WSJ Keeps Its Eye On The Real Enemy—Us
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The WSJ's editorial on the Muslims rioting in France focuses not on what's wrong with Muslims, and certainly not on what's wrong with mass Third World Immigration but on what's wrong with France.

And then they stop in the middle of the attack on France to criticize "nativist groups." Their economic argument seems to be that Muslim immigrants weren't allowed to take jobs away from Frenchmen, but should have been. The way they are in that immigrant's paradise, the United States of America:

Among immigrants, [in the US]median family incomes rose by roughly $10,000 for every 10 years they remained in the country.

These statistics hold across immigrant groups, including ones that U.S. nativist groups claim are "unassimilable." Take Muslims, some two million of whom live in America. According to a 2004 survey by Zogby International, two-thirds are immigrants, 59% have a college education and the overwhelming majority are middle-class, with one in three having annual incomes of more than $75,000. Their intermarriage rate is 21%, nearly identical to that of other religious groups.

It's true that France's Muslim population—some five million out of a total of 60 million—is much larger than America's. They also generally arrived in France much poorer. But the significant difference between U.S. and French Muslims is that the former inhabit a country of economic opportunity and social mobility, which generally has led to their successful assimilation into the mainstream of American life. This has been the case despite the best efforts of multiculturalists on the right and left to extol fixed racial, ethnic and religious identities at the expense of the traditionally adaptive, supple American one.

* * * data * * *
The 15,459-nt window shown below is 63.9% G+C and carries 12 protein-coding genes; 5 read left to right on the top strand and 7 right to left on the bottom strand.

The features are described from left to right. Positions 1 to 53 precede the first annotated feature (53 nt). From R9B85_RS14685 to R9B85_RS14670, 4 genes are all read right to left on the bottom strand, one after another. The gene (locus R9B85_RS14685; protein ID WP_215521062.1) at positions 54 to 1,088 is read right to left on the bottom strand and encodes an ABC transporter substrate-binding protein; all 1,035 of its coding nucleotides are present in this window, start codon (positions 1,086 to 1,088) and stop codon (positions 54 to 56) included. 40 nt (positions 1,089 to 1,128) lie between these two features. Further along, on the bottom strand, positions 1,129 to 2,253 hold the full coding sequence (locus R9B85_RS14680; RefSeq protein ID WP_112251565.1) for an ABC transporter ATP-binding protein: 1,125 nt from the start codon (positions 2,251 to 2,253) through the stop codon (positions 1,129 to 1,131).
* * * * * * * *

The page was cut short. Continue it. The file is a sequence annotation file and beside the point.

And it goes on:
OpinionJournal - French Lessons |How to create a Muslim underclass, November 11, 2005

First, the reason that US Muslims are more successful than those in France is because the US gets the upper classes of the Arab world. They might have inappropriate influence on Karl Rove and Grover Norquist, they may fund terror, they may, for all I know, have been the anthrax mailers. I do know that nineteen members of the Arab upper classes destroyed the World Trade Center. But I don't expect them to burn any cars, unless they set their own cars on fire for the insurance.

Since the US doesn't have a border with North Africa, or a previously existing Muslim ghetto, it doesn't get the banlieu types. What the United States has instead is a border with Mexico, and and previously existing barrios. And that's where riots may come from.

The economic argument the WSJ seems to be making is this: America's immigrant underclass isn't rioting because they're being allowed to take jobs from Americans.

And the horror of French "discrimination" is that this isn't being allowed in France. If the United States manages real immigration enforcement, and there are riots as a result, is the WSJ going to make the same argument?

But the real point here is that there is nothing immigrants can do that will make the WSJ admit immigration is a problem.

And now, not riots all across Europe. Nothing.

But in response to all those events, the WSJ's staff didn't attack the immigrants who did the crimes, or the system that let them. They reserved their sharpest criticism for us "nativists."


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